"A month with no Prozac: my depression was like a happy puppy running through my body… 'PUT ON YOUR BATHROBE FOR 8 DAYS STRAIGHT!' Ok, depression. I know I haven't done this in a while. Does this feel better? 'WATCH THE PRINCESS BRIDE 11 TIMES IN A ROW'… Oh, depression. This is the best day you've ever had."
Though many havetried in the last year or so, it's impossible to successfully crib Patton Oswalt's material — and not because it's all so intensely personal no one could pass it as their own. (Patton would just as soon riff on Paas Easter Egg Dye and KFC Famous Bowls as he would his love life and depression.) It's because when he's talking about something as mundane as Stella D'oro Breakfast Treats, he delivers the bit with the passion and conviction of a liberation edict. But Patton's not preachy and to diminish the quality of his writing would be criminal.
In the clip above, we're made to understand just how eagerly Oswalt's mind regresses to a depressive state while he's off his meds because he of his perfectly analogous comparison to a dog anticipating a walk by interpreting the physical cues his owner. To a lesser comic, the dog material would have been the entire bit. In an anecdote about a rat in his backyard, Patton could very well have let the story stand on its own, but instead, he elevates the tale, illuminating its improbability and absurdity by positing that only a small god could have been responsible for the event. "Beans and grapes! What jokes and japes! I'll play!" Extrapolate those examples and you'll understand the level of commitment Patton Oswalt invests in his work. As a fellow depressive type, I wish I could muster up that kind of dedication to ANYTHING. And everything Patton says is hilarious.
“I went to therapy for 2 weeks and now I feel like I can't stop or I'll go backwards. The therapists says you can't go backwards. You can't put the egg back into the chicken… And that's all I want to do now. I'm going to find a chicken and shove an egg into its chicken hole and take it to my therapists and say ‘You're right about everything except for this. Can I have my money back?’”
Carmen Lynch has in common with the venerable Maria Bamford a facetious attitude toward therapy and the importance of leaving the house –- and uses escalating absurdity to show how high a priority she considers anyone’s expectations but her own. Things society and her family consider sacrosanct for a woman her age –- having children for example -– Lynch dismisses as little more than annoyances. “My mom’s like ‘When are you gonna have a kid?’ and I’m like, ‘What about what’s her face in Bolivia? I have to pay $28 a month!’”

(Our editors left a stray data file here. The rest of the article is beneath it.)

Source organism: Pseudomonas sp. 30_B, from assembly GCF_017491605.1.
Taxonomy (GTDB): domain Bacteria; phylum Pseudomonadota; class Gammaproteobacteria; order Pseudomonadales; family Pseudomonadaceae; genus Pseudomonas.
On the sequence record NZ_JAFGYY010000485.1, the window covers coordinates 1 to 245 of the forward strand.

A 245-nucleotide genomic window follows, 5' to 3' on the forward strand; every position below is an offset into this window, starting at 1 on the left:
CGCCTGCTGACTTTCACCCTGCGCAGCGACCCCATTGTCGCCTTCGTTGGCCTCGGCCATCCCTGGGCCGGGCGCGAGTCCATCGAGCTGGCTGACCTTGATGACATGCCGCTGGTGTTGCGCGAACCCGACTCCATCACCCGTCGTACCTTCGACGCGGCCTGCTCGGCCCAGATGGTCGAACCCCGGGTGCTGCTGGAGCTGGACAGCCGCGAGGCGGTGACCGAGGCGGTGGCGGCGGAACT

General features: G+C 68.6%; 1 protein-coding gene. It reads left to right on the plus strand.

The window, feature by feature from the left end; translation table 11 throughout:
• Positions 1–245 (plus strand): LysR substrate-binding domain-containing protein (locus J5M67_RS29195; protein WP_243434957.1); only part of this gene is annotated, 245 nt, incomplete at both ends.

Carmen says: “When people approach me and ask if I’m the comedian with scoliosis or with the Bolivian child, it feels good, like they know me a little.”
Because there aren’t many clips of her stand up online, you’ll just have to trust me on this one: Ali Waller is hilarious. Besides working as a stand up comic, she writes for Late Night with Jimmy Fallon, and that’s got to be endorsement enough. Though her job requires her to adopt the comic persona of her energetic, earnest employer, Waller’s personal style is markedly more sardonic. I don’t think anyone could imagine Jimmy Fallon uttering these words, spoken by Ali Waller during an appearance at Big Terrific, a comedy showcase in Brooklyn: “I don't burn bridges. I just fuck bridges and make them awkward to cross.”
I can't stand the subway in NY but I also can't stand the traffic in LA. Bottom line: maybe I just don't like leaving the house.less than a minute ago via webali waller
Joselyn Hughes plays the role of the resigned slacker very well, but this stand up comic and Tosh.0 staffer may have just pulled the wool over our eyes. From her material, one could infer that Hughes thinks herself an irresponsible, undateable, alcoholic with bad credit –- but the truth reveals Joselyn to be an insightful observer. Her admitted exaggeration allows her to be the Greek Chorus in the tragedy that is the life of an urban 20-something.
Joselyn says: “I second guess everything; I'm neurotic. Sometimes I sound lonelier or more pathetic than I mean to. I have a great life and great family and friends, but talking about how happy you are isn't that funny.”
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